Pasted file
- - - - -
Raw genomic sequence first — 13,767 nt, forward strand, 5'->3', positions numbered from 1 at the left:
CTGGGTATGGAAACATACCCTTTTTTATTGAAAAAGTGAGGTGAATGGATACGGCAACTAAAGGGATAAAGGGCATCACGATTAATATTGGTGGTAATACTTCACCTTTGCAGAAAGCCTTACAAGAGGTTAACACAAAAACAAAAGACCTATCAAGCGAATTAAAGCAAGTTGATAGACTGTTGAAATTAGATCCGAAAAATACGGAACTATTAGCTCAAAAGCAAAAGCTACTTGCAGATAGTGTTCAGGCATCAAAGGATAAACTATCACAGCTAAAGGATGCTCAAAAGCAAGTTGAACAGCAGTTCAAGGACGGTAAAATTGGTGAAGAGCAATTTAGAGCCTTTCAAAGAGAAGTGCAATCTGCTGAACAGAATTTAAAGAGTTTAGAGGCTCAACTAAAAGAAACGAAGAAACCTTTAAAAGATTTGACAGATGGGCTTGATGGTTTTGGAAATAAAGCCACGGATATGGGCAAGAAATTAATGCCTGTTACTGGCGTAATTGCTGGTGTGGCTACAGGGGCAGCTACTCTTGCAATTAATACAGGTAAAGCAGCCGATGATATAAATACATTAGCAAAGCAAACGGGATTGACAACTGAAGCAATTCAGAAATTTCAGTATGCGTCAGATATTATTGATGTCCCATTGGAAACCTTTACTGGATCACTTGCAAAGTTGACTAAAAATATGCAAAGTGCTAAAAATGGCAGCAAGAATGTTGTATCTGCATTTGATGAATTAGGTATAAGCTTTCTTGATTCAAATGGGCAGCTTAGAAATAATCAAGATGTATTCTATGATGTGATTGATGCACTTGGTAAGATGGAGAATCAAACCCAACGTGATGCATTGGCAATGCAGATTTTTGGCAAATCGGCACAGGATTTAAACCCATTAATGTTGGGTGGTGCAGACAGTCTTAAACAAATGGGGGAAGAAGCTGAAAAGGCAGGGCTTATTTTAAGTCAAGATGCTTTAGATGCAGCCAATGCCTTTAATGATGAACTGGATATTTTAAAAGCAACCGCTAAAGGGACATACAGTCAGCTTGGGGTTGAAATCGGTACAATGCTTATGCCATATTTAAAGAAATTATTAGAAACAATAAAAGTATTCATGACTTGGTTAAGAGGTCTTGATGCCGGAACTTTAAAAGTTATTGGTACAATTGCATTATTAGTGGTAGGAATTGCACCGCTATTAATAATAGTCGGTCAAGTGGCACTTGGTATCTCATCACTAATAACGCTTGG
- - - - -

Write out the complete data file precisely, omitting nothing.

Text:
Raw genomic sequence first — 13,767 nt, forward strand, 5'->3', positions numbered from 1 at the left:
CTGGGTATGGAAACATACCCTTTTTTATTGAAAAAGTGAGGTGAATGGATACGGCAACTAAAGGGATAAAGGGCATCACGATTAATATTGGTGGTAATACTTCACCTTTGCAGAAAGCCTTACAAGAGGTTAACACAAAAACAAAAGACCTATCAAGCGAATTAAAGCAAGTTGATAGACTGTTGAAATTAGATCCGAAAAATACGGAACTATTAGCTCAAAAGCAAAAGCTACTTGCAGATAGTGTTCAGGCATCAAAGGATAAACTATCACAGCTAAAGGATGCTCAAAAGCAAGTTGAACAGCAGTTCAAGGACGGTAAAATTGGTGAAGAGCAATTTAGAGCCTTTCAAAGAGAAGTGCAATCTGCTGAACAGAATTTAAAGAGTTTAGAGGCTCAACTAAAAGAAACGAAGAAACCTTTAAAAGATTTGACAGATGGGCTTGATGGTTTTGGAAATAAAGCCACGGATATGGGCAAGAAATTAATGCCTGTTACTGGCGTAATTGCTGGTGTGGCTACAGGGGCAGCTACTCTTGCAATTAATACAGGTAAAGCAGCCGATGATATAAATACATTAGCAAAGCAAACGGGATTGACAACTGAAGCAATTCAGAAATTTCAGTATGCGTCAGATATTATTGATGTCCCATTGGAAACCTTTACTGGATCACTTGCAAAGTTGACTAAAAATATGCAAAGTGCTAAAAATGGCAGCAAGAATGTTGTATCTGCATTTGATGAATTAGGTATAAGCTTTCTTGATTCAAATGGGCAGCTTAGAAATAATCAAGATGTATTCTATGATGTGATTGATGCACTTGGTAAGATGGAGAATCAAACCCAACGTGATGCATTGGCAATGCAGATTTTTGGCAAATCGGCACAGGATTTAAACCCATTAATGTTGGGTGGTGCAGACAGTCTTAAACAAATGGGGGAAGAAGCTGAAAAGGCAGGGCTTATTTTAAGTCAAGATGCTTTAGATGCAGCCAATGCCTTTAATGATGAACTGGATATTTTAAAAGCAACCGCTAAAGGGACATACAGTCAGCTTGGGGTTGAAATCGGTACAATGCTTATGCCATATTTAAAGAAATTATTAGAAACAATAAAAGTATTCATGACTTGGTTAAGAGGTCTTGATGCCGGAACTTTAAAAGTTATTGGTACAATTGCATTATTAGTGGTAGGAATTGCACCGCTATTAATAATAGTCGGTCAAGTGGCACTTGGTATCTCATCACTAATAACGCTTGG